Tulane Home Tulane Shield logo linking to site home page

Leadership TIDES Course Convenes at City Hall

October 22, 2019 1:30 PM
Trisha Torres ltorres3@tulane.edu

The New Orleans City Hall’s Council Chambers were active with attending members trickling in and taking their seats. However, these constituents were not there to cast votes, pass ordinances, propose new legislation, or review budgets. All students enrolled in Newcomb-Tulane College’s Leadership, Politics, Power & Change TIDES course convened at Council Chambers to hear from District “E” Councilmember Cyndi Nguyen.

TIDES courses, which make up NTC’s Tulane Interdisciplinary Experience Seminar Program, pair small groups of first-year students with Tulane faculty in order to foster connections between peers and staff over a common intellectual interest. In conjunction with this TIDES class’s course work, which illuminates the practical, political, and ethical challenges of politics and leadership, it was arranged for these students to meet with and interview a local community leader to gain greater insight into successful leadership.

Four students volunteered to moderate the interview event which included a class introduction, Councilmember Nguyen’s personal introduction, Councilmember Nguyen’s testimony to her 10-month-long tenure in local politics, followed by Q&A. In addition to moderating, these four volunteers filled the shoes of important city figures such as Councilmember Nguyen and New Orleans Mayor LaToya Cantrell, standing at the chamber’s main podium and commanding the attention of the room.

Thomas Eglin, one of the first-year students who hosted says, “Researching and hosting a local politician connected me more with political issues in New Orleans and allowed me to recognize my place as a university student in this city. New Orleans is a vastly complicated urban scape, and by hearing about local economic and social issues from Councilperson Nguyen, and hearing about what she has done to improve those issues, our TIDES class became more assimilated to the New Orleans community."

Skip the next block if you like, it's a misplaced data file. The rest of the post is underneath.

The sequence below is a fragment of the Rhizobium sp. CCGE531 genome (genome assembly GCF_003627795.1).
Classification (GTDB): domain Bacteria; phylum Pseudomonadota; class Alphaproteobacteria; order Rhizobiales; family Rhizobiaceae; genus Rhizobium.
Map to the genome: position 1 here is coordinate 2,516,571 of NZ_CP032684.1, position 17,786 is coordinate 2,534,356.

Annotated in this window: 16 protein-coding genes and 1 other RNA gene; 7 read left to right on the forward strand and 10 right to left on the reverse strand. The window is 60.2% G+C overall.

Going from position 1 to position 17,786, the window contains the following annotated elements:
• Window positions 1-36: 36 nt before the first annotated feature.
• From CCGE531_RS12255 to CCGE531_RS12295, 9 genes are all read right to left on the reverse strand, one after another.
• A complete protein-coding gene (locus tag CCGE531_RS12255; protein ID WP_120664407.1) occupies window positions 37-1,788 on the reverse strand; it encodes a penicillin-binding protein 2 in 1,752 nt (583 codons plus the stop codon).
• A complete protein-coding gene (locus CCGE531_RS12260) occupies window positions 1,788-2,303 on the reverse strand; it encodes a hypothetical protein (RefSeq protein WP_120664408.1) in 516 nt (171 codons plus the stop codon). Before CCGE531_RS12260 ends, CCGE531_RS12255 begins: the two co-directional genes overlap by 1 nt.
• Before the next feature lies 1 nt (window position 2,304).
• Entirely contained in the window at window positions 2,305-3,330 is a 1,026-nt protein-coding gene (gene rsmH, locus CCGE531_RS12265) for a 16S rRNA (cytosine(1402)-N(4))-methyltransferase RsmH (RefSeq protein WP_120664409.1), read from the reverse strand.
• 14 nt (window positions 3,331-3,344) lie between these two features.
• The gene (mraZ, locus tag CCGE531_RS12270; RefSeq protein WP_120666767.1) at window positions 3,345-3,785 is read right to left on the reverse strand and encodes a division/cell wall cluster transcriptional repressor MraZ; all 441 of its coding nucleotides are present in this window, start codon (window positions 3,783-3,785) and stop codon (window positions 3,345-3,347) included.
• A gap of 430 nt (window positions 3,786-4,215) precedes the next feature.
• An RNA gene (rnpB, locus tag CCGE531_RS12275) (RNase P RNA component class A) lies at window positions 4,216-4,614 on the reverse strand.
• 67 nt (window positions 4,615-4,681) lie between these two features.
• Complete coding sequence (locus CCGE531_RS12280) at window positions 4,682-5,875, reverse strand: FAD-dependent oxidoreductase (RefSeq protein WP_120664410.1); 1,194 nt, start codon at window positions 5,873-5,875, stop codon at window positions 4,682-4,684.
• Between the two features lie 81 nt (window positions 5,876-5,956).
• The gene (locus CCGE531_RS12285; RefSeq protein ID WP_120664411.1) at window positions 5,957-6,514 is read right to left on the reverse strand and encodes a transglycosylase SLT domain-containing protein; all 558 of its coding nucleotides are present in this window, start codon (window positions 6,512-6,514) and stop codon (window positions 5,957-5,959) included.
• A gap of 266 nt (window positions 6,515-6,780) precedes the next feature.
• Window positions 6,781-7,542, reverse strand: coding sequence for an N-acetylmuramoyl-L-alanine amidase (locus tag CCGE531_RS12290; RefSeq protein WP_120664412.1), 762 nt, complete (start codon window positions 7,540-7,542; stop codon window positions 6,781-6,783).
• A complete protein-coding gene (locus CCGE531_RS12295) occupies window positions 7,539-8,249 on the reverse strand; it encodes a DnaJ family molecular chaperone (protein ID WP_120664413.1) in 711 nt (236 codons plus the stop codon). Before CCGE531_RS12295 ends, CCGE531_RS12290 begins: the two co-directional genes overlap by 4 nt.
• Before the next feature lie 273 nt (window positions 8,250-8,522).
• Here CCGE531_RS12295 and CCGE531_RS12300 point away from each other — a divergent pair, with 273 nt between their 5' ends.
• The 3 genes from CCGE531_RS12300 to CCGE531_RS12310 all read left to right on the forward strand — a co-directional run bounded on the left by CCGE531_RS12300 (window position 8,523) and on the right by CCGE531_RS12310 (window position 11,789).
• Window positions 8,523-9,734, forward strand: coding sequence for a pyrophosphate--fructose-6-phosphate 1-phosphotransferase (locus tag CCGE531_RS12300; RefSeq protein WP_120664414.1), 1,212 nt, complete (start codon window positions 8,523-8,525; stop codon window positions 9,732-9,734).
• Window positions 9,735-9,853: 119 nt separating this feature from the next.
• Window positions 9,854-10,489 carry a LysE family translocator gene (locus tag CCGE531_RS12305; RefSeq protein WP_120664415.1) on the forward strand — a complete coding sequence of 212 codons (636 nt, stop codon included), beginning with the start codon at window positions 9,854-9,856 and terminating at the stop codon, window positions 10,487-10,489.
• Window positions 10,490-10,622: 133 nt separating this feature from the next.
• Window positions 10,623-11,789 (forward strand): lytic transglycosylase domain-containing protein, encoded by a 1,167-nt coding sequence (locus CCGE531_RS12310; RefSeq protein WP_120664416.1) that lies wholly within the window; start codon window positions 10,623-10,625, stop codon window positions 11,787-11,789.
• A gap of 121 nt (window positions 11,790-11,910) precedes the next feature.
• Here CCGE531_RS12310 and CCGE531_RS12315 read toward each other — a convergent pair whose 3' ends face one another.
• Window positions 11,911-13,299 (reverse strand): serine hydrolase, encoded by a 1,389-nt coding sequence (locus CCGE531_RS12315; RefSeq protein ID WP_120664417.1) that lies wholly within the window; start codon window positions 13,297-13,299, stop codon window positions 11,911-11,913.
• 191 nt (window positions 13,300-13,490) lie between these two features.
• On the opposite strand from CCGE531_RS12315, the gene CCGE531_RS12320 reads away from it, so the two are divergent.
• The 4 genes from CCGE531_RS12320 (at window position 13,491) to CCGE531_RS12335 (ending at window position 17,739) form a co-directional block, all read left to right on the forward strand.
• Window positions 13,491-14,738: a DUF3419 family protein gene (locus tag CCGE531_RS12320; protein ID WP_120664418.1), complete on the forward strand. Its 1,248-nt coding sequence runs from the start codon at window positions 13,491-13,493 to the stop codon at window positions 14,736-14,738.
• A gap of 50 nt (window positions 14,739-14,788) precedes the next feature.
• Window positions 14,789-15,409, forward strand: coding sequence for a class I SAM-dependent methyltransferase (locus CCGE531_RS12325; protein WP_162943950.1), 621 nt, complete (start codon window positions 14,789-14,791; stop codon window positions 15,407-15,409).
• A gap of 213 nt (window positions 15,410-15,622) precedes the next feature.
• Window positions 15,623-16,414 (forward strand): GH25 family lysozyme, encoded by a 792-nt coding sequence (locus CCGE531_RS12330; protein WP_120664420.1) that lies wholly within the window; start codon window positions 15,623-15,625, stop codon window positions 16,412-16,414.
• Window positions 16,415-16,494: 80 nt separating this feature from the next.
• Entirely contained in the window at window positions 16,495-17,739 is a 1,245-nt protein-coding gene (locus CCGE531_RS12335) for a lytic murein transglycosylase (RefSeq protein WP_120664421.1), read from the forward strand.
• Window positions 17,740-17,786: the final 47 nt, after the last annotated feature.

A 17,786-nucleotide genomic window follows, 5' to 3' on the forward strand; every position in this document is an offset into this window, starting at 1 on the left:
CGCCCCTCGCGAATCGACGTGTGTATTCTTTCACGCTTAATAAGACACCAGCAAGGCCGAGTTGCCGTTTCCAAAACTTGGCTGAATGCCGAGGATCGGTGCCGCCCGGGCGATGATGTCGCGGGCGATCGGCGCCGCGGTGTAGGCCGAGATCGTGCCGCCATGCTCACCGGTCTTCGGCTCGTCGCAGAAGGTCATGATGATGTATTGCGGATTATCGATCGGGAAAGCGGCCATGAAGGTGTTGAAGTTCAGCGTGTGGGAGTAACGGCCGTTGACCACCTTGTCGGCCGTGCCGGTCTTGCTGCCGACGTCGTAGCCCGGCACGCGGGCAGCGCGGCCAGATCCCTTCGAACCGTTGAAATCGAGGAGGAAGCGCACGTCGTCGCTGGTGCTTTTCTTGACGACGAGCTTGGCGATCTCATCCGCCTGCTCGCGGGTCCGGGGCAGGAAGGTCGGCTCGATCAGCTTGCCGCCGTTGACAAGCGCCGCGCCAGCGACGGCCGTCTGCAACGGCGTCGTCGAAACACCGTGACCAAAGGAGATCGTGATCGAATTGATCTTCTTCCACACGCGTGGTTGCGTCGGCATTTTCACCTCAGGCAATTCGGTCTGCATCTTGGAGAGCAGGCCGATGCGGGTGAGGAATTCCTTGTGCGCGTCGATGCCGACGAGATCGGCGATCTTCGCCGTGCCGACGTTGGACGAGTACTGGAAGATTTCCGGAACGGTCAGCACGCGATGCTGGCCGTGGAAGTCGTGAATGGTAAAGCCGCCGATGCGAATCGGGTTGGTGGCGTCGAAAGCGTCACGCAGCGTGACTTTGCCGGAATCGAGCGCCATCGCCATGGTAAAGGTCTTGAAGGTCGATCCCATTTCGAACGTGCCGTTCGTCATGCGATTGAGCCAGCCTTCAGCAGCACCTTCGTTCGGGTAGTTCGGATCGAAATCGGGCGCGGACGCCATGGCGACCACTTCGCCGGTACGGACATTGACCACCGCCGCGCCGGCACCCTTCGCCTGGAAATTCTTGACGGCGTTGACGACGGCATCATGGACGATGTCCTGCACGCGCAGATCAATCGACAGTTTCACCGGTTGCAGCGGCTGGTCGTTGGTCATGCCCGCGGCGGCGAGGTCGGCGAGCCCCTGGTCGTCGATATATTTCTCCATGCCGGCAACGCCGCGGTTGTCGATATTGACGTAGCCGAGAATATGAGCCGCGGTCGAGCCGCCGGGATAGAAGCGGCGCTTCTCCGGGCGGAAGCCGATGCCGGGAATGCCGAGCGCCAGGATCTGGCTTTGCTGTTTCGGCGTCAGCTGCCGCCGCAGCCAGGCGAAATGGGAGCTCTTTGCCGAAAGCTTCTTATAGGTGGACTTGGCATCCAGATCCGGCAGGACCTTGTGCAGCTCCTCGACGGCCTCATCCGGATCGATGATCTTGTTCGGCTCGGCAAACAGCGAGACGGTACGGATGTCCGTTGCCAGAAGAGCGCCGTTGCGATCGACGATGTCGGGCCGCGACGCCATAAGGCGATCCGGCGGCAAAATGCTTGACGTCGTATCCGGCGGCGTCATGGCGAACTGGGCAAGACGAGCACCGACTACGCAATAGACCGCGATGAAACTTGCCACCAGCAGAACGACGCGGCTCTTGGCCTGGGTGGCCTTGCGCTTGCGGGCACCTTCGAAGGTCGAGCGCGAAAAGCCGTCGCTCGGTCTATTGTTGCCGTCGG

Nguyen, in charge of a district with 86,000 residents encompassing 63 percent of the city’s geographic location, then detailed the issues she tackles on a daily basis. Her work, she says, centers on creating solutions to the negative public perception of New Orleans East, rebranding her district, garnering new development contracts and partnerships that have not taken place since Hurricane Katrina, and fostering an engaged and involved community.

“[The work is] about community,” says Nguyen. “About lifting everybody up, about bringing people together. I’m not going to abandon those neighborhoods that are still struggling.”

Nguyen encouraged students to take part in the local community efforts, considering it a lasting investment back into the area that provided these students their education.

Vice President of Student Affairs and TIDES Leadership Instructor Dr. Dusty Porter echoed the councilmember’s sentiments and expressed the value of this interaction saying, “The opportunity for new Tulane students to hear from a City Councilperson about [their] work in New Orleans politics and affecting change on issues important to [their] constituents is phenomenal.” He personally hopes this opportunity empowers students and makes them realize they can “get involved on focus areas they care a lot about.”

Rachel Adenan, another first-year student enrolled in the course, says, “I really enjoyed listening to Councilperson Nguyen speak about the things she has done as a member of city council and what she has learned from being on it. I was amazed to hear about how involved she was in the community of New Orleans East, and how many programs she had each week to get involved with her constituents. Hearing from Councilperson Nguyen truly showed me that if you are passionate about something or care deeply for a group of people, your actions will reflect that.”